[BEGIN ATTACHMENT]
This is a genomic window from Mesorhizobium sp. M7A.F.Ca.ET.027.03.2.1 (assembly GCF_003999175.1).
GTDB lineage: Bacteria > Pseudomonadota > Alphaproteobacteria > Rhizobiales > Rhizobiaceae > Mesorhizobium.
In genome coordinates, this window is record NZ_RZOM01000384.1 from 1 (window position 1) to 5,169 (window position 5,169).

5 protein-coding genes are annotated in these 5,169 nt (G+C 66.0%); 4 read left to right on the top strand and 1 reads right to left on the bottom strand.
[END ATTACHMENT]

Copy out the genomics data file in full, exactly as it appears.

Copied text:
This is a genomic window from Mesorhizobium sp. M7A.F.Ca.ET.027.03.2.1 (assembly GCF_003999175.1).
GTDB lineage: Bacteria > Pseudomonadota > Alphaproteobacteria > Rhizobiales > Rhizobiaceae > Mesorhizobium.
In genome coordinates, this window is record NZ_RZOM01000384.1 from 1 (window position 1) to 5,169 (window position 5,169).

5 protein-coding genes are annotated in these 5,169 nt (G+C 66.0%); 4 read left to right on the top strand and 1 reads right to left on the bottom strand.